For all practical purposes, credit card delinquencies have been improving and improving for close to the last three years. That is perhaps coming to an end. It was in October that Fitch showed a broad industry report that retail credit card delinquencies of the 60-day caliber were 2.7% in the third quarter of 2012 versus 2.9% in the second quarter of 2012. Also in October we saw a Moody’s report showing that charge-offs in September had dropped but delinquencies were on the rise.
Now we have Fitch Ratings showing that U.S. credit card delinquencies rose for the first time in 12 months according to the latest Credit Card Performance Index.
Aside from a small blip for Citibank of Citigroup, Inc. (NYSE: C), the large trusts including Bank of America Corp. (NYSE: BAC), Capital One Financial (NYSE: COF), Chase of J.P. Morgan Chase & Co. (NYSE: JPM), and Discover Financial (NYSE: DFS) were said to have all reported monthly improvements in default rates.
Late stage delinquencies rose by two basis points to 1.71% in October, after having seen a five-year low a month earlier. Fitch also said that early stage delinquencies (30 days past due) remained relatively flat from the previous month at 2.21%.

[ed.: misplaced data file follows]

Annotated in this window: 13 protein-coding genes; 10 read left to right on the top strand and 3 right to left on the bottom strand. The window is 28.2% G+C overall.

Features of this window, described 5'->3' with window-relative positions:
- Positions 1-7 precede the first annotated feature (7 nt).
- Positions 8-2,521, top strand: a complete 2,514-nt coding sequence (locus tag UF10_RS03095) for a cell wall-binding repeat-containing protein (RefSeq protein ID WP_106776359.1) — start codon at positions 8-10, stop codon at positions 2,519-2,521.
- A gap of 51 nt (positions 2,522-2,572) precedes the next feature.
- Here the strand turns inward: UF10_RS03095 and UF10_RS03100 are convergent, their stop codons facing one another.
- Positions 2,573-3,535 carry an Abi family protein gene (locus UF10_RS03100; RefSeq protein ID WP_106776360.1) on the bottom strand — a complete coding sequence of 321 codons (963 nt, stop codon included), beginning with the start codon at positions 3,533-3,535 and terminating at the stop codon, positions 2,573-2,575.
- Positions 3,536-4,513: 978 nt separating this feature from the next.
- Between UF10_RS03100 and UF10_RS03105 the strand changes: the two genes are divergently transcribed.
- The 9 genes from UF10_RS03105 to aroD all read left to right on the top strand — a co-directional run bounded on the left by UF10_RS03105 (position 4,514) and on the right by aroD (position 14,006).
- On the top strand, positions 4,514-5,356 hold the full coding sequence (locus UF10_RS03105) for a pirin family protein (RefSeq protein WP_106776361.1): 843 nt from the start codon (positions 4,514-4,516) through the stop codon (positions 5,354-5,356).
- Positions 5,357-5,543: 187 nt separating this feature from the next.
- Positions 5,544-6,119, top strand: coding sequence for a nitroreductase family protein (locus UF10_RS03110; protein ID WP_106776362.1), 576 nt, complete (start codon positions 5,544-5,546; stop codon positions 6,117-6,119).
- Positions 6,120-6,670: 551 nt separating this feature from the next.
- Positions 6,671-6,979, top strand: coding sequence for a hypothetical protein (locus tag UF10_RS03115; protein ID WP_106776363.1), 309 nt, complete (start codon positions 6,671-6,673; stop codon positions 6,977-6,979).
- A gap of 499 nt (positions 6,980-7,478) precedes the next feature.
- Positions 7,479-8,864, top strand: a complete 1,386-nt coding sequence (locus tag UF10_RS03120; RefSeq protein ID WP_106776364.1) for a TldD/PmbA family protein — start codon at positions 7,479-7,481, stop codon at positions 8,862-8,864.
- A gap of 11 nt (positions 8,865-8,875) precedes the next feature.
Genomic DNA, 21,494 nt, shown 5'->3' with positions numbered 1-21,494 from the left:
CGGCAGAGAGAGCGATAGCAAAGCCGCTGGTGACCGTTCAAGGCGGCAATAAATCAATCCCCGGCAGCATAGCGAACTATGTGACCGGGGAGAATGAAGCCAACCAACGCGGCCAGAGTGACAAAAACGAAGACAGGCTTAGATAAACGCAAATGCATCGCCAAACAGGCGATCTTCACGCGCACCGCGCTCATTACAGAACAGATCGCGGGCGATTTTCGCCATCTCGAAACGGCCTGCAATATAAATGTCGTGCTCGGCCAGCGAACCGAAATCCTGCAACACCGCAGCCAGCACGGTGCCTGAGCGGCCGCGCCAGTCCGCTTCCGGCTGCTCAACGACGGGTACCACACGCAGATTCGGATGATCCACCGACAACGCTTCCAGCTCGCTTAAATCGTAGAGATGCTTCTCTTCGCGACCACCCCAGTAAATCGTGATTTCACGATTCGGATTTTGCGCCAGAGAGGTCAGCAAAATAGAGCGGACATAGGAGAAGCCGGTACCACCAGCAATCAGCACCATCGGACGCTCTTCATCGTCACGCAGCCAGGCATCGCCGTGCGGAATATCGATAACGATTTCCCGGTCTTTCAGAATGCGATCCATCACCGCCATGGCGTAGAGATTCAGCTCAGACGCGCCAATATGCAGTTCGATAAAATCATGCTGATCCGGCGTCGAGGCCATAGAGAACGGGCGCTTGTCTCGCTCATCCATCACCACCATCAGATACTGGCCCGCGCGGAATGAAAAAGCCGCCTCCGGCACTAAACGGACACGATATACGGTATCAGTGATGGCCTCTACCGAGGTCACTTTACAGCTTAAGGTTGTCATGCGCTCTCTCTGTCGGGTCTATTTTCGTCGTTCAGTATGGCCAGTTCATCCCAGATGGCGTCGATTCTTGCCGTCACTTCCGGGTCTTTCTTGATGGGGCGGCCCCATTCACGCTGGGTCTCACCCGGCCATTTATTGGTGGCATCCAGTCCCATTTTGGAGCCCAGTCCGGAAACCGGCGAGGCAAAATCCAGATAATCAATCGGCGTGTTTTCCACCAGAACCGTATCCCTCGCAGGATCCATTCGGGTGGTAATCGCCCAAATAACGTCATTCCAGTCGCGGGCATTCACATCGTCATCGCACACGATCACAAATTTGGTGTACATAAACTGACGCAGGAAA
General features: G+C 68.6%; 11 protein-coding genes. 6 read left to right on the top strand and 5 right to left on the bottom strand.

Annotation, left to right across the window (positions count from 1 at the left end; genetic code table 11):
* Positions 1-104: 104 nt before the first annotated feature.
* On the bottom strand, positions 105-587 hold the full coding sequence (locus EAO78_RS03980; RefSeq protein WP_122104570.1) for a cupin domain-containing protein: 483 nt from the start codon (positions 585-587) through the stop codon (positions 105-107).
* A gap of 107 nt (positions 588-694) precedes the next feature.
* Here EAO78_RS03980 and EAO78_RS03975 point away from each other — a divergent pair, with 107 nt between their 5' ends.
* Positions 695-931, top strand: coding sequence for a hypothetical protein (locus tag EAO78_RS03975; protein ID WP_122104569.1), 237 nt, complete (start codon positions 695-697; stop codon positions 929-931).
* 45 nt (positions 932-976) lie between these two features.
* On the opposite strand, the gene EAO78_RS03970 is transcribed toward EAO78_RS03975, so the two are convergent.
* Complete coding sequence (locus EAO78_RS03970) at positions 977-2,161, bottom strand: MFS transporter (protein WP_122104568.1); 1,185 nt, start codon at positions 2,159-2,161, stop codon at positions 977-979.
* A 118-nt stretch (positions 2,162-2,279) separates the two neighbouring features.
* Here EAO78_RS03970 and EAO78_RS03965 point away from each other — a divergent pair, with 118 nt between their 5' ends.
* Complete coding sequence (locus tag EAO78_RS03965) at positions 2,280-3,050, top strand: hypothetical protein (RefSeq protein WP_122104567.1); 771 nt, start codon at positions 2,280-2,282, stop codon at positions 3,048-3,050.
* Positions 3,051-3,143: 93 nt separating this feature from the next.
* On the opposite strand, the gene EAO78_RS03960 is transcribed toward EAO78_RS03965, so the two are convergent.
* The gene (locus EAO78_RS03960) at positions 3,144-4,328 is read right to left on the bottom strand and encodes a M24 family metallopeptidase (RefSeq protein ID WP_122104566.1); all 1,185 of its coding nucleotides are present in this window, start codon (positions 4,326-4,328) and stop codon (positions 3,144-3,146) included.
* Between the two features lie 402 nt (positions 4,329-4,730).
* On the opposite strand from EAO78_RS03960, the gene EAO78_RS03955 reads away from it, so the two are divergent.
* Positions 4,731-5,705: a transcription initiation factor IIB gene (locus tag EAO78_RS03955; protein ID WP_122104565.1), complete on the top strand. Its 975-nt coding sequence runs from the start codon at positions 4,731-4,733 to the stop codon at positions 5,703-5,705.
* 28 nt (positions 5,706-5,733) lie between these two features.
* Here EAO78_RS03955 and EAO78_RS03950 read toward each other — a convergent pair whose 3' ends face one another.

The good news is that Fitch expects charge-offs to remain relatively stable as delinquencies hover at these current levels. The question to ask is what happens if the economy continues to soften. Fitch’s Prime Credit Card Chargeoff Index for October posted its second month-over-month improvement, decreasing another 13 basis points to 4.16%. The decline this month in cardholder defaults represents the lowest level since early 2007 and is down 25% year-over-year. From its peak in September 2009, this decrease also marks an astonishing 64% drop.
We would probably not want to throw up any major panic warnings based on this one report. It takes months to form a trend, but this is after many consecutive improvements and after delinquencies have reached cyclical lows.
JON C. OGG